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Student Success Story: Courtney Necessary

Student Success Story: Courtney Necessary

Like a lot of college students, Courtney Necessary often has trouble dragging herself out of bed in the morning – but not because she keeps hitting the snooze button. She needs that extra 10 minutes because of the tremendous toll ballet dancing takes on her body.

"Sometimes we get really, really sore," says Necessary, a 22-year-old dancer for the Atlanta Ballet who's also a management major at Georgia Tech Scheller College of Business. "I can pop just about every joint in my body. Luckily I haven't had any bad injuries, just a few broken bones. I once broke my nose from kneeing myself in the face, and I cracked my tailbone."

After enduring eight hours of dance rehearsals a day, Necessary has come to the College for evening classes since enrolling at Tech in 2003. Her 35-week-a-year contract with the Atlanta Ballet frees her up to take more classes during summers, so Necessary expects to be a senior by spring 2008. She's appreciative of the Atlanta Ballet's flexibility about allowing her to leave rehearsals for exams and other school requirements.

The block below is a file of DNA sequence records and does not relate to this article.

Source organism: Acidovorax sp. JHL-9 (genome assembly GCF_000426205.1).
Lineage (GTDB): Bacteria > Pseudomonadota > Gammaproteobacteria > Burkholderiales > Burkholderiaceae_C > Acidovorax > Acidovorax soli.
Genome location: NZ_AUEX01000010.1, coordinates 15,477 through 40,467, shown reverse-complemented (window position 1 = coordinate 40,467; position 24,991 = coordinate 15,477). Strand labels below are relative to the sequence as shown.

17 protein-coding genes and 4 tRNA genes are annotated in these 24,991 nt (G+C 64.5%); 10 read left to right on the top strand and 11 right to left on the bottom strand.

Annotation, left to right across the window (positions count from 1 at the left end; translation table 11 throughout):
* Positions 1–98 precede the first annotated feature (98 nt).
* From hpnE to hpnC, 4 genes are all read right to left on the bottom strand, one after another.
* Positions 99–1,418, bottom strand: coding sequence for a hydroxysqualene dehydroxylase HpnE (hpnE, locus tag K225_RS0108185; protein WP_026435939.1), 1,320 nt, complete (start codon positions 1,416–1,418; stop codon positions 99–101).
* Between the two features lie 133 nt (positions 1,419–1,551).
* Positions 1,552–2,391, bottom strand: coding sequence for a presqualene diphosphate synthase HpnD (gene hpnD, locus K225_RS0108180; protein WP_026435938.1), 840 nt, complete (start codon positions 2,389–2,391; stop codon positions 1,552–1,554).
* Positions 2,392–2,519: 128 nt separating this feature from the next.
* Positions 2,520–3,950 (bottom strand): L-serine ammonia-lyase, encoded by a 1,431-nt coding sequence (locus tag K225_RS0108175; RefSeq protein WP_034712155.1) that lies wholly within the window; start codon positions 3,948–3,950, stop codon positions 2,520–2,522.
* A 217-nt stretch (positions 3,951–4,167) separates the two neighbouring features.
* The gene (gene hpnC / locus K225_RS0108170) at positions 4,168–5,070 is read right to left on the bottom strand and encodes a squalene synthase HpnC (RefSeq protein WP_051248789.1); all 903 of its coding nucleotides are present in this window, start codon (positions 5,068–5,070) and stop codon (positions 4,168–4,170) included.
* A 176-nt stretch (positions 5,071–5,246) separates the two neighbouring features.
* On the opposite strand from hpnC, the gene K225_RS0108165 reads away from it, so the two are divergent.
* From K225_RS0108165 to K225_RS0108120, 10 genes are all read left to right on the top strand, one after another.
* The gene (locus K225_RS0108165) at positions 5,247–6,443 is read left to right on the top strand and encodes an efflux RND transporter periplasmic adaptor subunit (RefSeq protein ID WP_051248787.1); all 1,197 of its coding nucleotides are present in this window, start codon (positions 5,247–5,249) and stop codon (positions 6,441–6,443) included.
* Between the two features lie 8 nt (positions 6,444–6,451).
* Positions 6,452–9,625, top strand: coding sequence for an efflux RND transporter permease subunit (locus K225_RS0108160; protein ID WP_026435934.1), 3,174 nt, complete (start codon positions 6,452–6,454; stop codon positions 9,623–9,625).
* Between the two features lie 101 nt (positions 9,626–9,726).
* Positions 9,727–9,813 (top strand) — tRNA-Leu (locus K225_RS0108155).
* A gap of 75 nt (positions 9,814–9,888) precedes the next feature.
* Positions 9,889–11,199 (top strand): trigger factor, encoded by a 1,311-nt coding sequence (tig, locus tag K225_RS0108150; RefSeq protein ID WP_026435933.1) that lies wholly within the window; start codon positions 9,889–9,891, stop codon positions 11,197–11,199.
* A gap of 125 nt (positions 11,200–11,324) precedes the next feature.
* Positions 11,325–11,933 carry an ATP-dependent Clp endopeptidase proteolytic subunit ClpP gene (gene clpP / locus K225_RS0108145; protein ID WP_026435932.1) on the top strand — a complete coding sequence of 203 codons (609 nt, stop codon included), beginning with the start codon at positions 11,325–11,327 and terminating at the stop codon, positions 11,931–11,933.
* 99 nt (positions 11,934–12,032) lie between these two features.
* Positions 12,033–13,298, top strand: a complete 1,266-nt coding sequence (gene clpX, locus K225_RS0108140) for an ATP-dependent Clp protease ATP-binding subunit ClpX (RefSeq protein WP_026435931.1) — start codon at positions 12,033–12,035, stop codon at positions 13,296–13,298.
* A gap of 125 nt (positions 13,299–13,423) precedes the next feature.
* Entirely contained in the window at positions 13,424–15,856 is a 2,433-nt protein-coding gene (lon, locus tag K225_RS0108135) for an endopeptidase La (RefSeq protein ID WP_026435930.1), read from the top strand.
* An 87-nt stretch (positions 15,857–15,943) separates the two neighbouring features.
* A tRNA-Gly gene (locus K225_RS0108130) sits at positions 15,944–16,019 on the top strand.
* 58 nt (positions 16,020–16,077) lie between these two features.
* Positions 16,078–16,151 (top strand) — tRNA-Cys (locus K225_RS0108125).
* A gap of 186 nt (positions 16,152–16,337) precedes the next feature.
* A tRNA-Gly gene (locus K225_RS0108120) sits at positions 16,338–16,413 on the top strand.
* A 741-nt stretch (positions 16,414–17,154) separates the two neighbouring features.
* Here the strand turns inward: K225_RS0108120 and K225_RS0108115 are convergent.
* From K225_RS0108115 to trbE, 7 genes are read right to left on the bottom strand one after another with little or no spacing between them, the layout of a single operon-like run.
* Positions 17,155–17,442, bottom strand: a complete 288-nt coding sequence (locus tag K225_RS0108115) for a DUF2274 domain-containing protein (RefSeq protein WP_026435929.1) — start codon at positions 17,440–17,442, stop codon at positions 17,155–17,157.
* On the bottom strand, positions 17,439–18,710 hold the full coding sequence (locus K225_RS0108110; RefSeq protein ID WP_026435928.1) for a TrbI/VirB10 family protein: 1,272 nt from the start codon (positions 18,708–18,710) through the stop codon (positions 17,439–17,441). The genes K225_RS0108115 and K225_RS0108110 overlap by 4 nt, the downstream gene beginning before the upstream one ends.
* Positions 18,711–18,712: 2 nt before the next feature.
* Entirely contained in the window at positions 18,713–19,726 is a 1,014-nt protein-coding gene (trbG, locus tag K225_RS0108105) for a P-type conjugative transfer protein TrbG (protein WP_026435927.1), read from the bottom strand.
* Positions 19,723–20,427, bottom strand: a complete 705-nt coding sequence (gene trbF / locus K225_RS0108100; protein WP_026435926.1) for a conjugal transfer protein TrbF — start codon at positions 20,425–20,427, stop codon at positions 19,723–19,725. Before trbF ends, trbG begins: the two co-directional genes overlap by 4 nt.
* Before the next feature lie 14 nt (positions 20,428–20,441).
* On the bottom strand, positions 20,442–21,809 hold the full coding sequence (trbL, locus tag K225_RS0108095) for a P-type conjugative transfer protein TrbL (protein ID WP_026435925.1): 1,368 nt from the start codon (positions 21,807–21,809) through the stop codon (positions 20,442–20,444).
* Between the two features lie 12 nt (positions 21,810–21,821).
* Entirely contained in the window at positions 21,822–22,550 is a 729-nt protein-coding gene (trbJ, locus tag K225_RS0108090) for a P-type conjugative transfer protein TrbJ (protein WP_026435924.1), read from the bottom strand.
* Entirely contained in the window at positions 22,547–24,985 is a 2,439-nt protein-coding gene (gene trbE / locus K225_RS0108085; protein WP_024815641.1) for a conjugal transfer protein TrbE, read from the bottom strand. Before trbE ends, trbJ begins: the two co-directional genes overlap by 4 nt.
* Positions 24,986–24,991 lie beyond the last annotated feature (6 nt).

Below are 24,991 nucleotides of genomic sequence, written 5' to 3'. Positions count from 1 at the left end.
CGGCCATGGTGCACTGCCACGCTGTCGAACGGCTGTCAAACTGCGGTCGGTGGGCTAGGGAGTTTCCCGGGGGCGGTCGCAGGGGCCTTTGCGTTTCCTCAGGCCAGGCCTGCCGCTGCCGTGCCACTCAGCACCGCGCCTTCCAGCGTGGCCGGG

Necessary, who felt drawn to attend Tech because her father is a graduate, believes her management degree will open doors to great job opportunities after her dancing career ends in her later 20s. Most female dancers peak around age 26 and usually leave the profession by 30 because of the severe physical demands, she explains.

Focusing her management studies on finance, Necessary has already gotten some real-world business experience by serving on the finance committee for the Atlanta Ballet's union, helping find inventive solutions to the types of financial struggles faced by many arts organizations. "With ballet, the audience just sees the visual element," Necessary says. "They have no idea what goes on behind the scenes. It really is run like a normal company."

People often ask Necessary if she'd one day like to run her own ballet company, but right now her interests lean more toward joining the growing green movement of environmentally friendly, sustainable businesses in a financial capacity.

Before her dancing days end, she sometimes dreams of joining a bigger company somewhere like San Francisco, but she says she probably loves Atlanta too much to leave. Her family lives here, and her older sister is also a dancer for the Atlanta Ballet. "I love the company," Necessary says. "Since we've got only 21 dancers, we get lots of great opportunities to perform different parts."

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Susan Ambrosetti
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